While Los Angeles is one of the world’s most popular vacation destinations, if you live there, you might want to enjoy an escape elsewhere once in a while. The good news is that there is a long list of options for families within reasonable driving distance, whether you want a holiday at the beach, in the mountains, at a lake, in the fascinating wilds of a desert or an exciting city with a wide range of attractions. Take your pick, start planning, and packing.
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Las Vegas, Nevada
Las Vegas is just a four-hour drive from L.A. and it’s not just for hard-core parties or gamblers, in recent years it’s become a much more family-friendly destination with kid-friendly activities. It hosts all sorts of fun with resorts offering a variety of entertainment, multiple pools, fabulous food and more. Plus there are family-friendly live shows, including magicians, acrobats, circus and much more, captivating young and old, along with amusement rides like Ferris wheels, roller coasters, Venetian-style gondola rides and much more.
Santa Barbara is just two hours north along the coast offering lots of places to enjoy playing on beautiful beaches. Visit the pretty harbor to see the sights, dine and shop, and check out the Santa Barbara Maritime Museum. You can also visit the Santa Barbara Zoo and Alameda Park which hosts Kids World with swings and slides and towers and turrets, beautiful grassy areas and gazebo shelters where musicians play when the weather’s warm.
Solvang is a place that looks like a town in Denmark was dropped right into the heart of the Santa Ynez Valley, just a two to 2.5-hour drive from L.A. Its Scandinavian half-timbered architecture makes it feel as if you’ve really entered the streets of a European village, a great way to introduce kids to what a trip to Europe might be like. You can also learn about Danish culture in the Elverhoj Museum and explore the Hans Christian Anderson Museum located in the upstairs area of the Book Loft.
Mono Lake is located on the eastern side of the Sierras via Tioga Pass from Yosemite. Estimated to be 760,000 years old, it’s one of the oldest lakes in the western hemisphere, and one of the most unique sightseeing places in the world, thanks to water diversion efforts the city of Los Angeles started in 1941. Four decades later, a little over half the lake’s surface area had disappeared, revealing once-submerged limestone referred to as tufa. The form towers jut across the surface of the water, giving it hauntingly beautiful look with the snow-capped Sierra Nevada reflected in the calm, deep blue lake. The salt water makes swimmers float like a cork and it sustains trillions of brine shrimp, attracting millions of migratory birds to feast. It’s ideal for bird watching, kayaking and canoeing, with many islands to explore.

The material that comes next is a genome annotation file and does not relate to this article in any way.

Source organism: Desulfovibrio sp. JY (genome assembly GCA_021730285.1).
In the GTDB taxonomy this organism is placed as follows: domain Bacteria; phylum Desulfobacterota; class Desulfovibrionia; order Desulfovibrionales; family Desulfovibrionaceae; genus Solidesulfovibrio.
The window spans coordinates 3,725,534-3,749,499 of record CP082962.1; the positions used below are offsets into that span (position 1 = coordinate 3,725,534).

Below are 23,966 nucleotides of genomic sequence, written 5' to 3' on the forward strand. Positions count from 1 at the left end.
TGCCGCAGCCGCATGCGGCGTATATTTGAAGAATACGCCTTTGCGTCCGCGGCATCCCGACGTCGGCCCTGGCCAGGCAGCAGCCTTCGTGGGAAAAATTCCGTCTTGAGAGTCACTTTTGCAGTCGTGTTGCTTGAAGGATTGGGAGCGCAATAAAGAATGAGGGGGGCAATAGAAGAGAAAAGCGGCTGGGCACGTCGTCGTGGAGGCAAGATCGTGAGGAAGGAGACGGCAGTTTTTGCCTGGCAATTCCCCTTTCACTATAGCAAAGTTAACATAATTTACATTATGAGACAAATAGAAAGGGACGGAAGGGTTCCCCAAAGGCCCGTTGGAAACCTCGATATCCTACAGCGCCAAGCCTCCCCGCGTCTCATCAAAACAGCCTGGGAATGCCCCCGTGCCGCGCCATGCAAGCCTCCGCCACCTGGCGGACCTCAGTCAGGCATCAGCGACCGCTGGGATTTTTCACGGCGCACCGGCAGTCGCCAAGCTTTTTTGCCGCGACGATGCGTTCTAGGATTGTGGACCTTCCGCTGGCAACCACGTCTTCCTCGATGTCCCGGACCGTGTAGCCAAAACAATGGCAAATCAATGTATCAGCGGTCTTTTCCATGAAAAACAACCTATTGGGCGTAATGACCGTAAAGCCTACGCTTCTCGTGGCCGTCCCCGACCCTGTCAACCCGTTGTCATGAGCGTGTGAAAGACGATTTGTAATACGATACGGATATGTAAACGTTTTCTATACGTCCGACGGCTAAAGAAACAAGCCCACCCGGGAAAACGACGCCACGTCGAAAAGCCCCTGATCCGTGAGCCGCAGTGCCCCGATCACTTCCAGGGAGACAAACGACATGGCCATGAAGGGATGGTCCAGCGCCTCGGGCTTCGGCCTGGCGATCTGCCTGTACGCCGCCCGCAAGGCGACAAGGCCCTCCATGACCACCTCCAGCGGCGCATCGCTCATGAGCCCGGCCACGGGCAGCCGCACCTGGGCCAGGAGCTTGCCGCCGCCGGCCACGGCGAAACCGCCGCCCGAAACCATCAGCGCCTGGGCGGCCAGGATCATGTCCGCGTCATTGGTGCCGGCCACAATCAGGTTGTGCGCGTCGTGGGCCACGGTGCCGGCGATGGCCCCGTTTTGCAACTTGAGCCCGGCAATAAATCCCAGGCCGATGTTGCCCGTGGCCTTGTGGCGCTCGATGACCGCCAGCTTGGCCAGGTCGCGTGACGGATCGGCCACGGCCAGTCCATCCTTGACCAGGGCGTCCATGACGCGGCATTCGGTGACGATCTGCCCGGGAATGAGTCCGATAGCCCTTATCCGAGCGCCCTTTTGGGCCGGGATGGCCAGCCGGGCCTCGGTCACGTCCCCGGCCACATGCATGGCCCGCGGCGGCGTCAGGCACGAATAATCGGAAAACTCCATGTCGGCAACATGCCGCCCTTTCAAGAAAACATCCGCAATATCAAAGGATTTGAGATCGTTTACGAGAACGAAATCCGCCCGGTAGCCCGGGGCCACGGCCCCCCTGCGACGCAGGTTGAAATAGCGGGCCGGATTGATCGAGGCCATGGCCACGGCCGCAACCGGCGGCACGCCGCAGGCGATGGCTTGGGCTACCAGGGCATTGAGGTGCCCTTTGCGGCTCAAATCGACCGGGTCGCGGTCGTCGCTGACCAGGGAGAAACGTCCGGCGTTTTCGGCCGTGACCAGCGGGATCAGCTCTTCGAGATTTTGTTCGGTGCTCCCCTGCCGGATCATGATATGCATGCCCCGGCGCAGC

Joshua Tree National Park
Joshua Tree National Park is a great spot for families. It features fascinatingly bizarre trees like the unique Joshua Tree, each of which seems to have a personality of their own, along with lots of other unique plant species. It also boasts massive boulder formations for climbing (along with smaller ones for younger kids to climb) and incredible stargazing and wildflowers galore in the springtime. It’s ideal for camping from winter through spring though it offers a wide range of accommodation options in the village of Joshua Tree just outside the park.
Giant Sequoia National Monument, Sequoia and Kings Canyon National Parks
The Giant Sequoia National Monument protects 30 lesser-known groves, with the habitat of these impressive trees limited to a narrow swath of conifer forest along the western edges of the Sierra Nevada Mountain range just outside of Sequoia National Park and Kings Canyon National Park. It’s home to the 269-foot-high Boole Tree, one of the 10 largest Giant Sequoias, while General Grant Grove is an isolated section of Kings Canyon National Park that’s famous for the 1,500-year-old General Grant Tree, the third largest known tree on Earth. In the national parks, you can also view geological formations similar to what you’d find in Yosemite, but without the big crowds.
The Eastern Sierras offer an enchanting California vacation destination for adventurous families. While it’s especially popular for skiing in the winter, it offers year-round activities. Hike around the impressive Devils Postpile National Monument, go fishing in the region’s many lakes, and discover one beautiful view after another one the many hiking trails. Boating, camping, golfing, and paddleboarding, are just a few of the other options.
Only 20 miles across the Pacific from Los Angeles and you can be snorkeling in waters that have been compared to the Caribbean. Catalina Island is full of family-friendly activities, as it is one of the few destinations in the country offering such a stunning underwater world and it can be reached via ferry from Long Beach. Starfish, eels, anemones, octopi, and Garibaldi fish are just a few of the creatures you’re likely to see – dolphins and sea lions are commonly spotted as well, right from shore. The island also offers paths for cycling and hiking, boat excursions, golfing and more.
Coronado Island, San Diego
San Diego is renowned for its abundant year-round sunshine as well as miles and miles of magnificent stretches of sand to take advantage of it. Coronado Island, in particular, is often ranked as one of the finest in the entire nation thanks to its powdery, soft sands that glisten in the sun due to its high mineral content. Look forward to getting out and enjoying the water, wading, swimming and splashing around or launching a paddle board straight into the bay to paddle around the island and the massive bridge enjoying the gorgeous views of the city skyline. Of course, nearby are countless family-friendly attractions like the San Diego Zoo and exciting theme parks.